Consider how often and for what purposes you'll use the vacation home. Determine if it aligns with your vacation plans and lifestyle. Assess whether you are willing to limit your usage or be flexible with rental availability if you plan to generate income through rentals.

Long-term plans and future resale value

Evaluate your long-term plans for the vacation home, such as selling the property in the future or using it as a retirement home. Even if you plan to keep the vacation home for an extended period, it's wise to consider its future resale value. Look for locations with potential for appreciation over time.

Tax implications

Consult with a tax advisor to understand the tax implications of owning a vacation home, both in your primary country of residence and the location of the vacation home. Tax laws can vary, and it's essential to consider any potential tax obligations, deductions or benefits. For example, tax rules vary based on whether you live in the home for more or less than 14 days a year.

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    Can you have two primary residences?

    For tax purposes, you can only have one primary residence, which the IRS refers to as your main home. However, you may be able to deduct mortgage interest on both your main home and a second home.

    Even if you consider a home your primary or secondary residence, the IRS doesn’t allow you to deduct mortgage interest if the loan proceeds weren’t used to buy your home, build it or make substantial improvements.

    Are vacation homes tax-deductible?

    Possibly. The IRS allows you to consider a home (or dwelling unit) a residence if the number of days you personally use it during the year is greater of:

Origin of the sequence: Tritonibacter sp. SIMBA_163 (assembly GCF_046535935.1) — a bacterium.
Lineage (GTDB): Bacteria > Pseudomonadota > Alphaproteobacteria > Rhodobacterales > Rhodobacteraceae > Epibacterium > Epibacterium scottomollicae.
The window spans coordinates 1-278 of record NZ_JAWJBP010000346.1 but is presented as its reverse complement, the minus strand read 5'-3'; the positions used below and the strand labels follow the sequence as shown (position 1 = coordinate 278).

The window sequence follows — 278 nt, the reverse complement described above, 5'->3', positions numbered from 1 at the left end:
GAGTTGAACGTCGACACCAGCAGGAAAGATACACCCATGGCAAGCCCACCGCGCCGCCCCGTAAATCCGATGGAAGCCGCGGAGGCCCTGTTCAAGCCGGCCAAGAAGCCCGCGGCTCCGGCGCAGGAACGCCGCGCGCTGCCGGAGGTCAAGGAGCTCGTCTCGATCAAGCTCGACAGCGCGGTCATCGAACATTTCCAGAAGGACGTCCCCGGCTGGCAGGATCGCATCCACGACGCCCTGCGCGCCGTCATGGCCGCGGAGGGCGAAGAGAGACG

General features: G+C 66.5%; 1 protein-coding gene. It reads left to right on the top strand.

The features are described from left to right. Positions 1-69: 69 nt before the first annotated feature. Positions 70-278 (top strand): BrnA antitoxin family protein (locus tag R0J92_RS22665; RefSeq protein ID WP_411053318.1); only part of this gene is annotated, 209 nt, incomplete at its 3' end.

• 14 days; or
    • If rented to others at a fair rental rate, 10% of the total days it was rented during the year.

    If your vacation home qualifies as a residence, you may be able to deduct the real estate taxes and mortgage interest you pay on the property.

    Is it hard to finance a vacation home?

    While it’s not hard to finance a vacation home, you may need to be slightly better qualified to get a mortgage on a vacation home than what’s required for a primary residence. Some mortgages for a primary residence allow small down payments of 3% or even no down payment at all. To finance a vacation home, you might need to make a down payment of 10% to 20%.

    Plus, you might need to have a better credit score or DTI ratio to qualify for a loan on a vacation home, as lenders may consider these types of loans riskier (for example, if you lose your job, you’re more likely to default on the loan for your vacation home versus your main home).

    Bottom line

    Buying a vacation home is a big financial and time commitment. While visiting the home may be a fun getaway, the stress associated with covering the costs and maintaining two homes could detract from the experience.

    For this reason, carefully consider the feasibility before purchasing. Understanding how the home fits your budget will go a long way toward making the vacation home ownership experience a good one.

    ConsumerAffairs writers primarily rely on government data, industry experts and original research from other reputable publications to inform their work. Specific sources for this article include:
    1. IRS, "Publication 936 - Home Mortgage Interest Deduction." Accessed June 19, 2023.
    2. IRS, “Frequently Asked Questions - Real Estate (Taxes, Mortgage Interest, Points, Other Property Expenses) 5.” Accessed June 19, 2023.
    3. IRS, "Topic No. 415, Renting Residential and Vacation Property." Accessed June 19, 2023.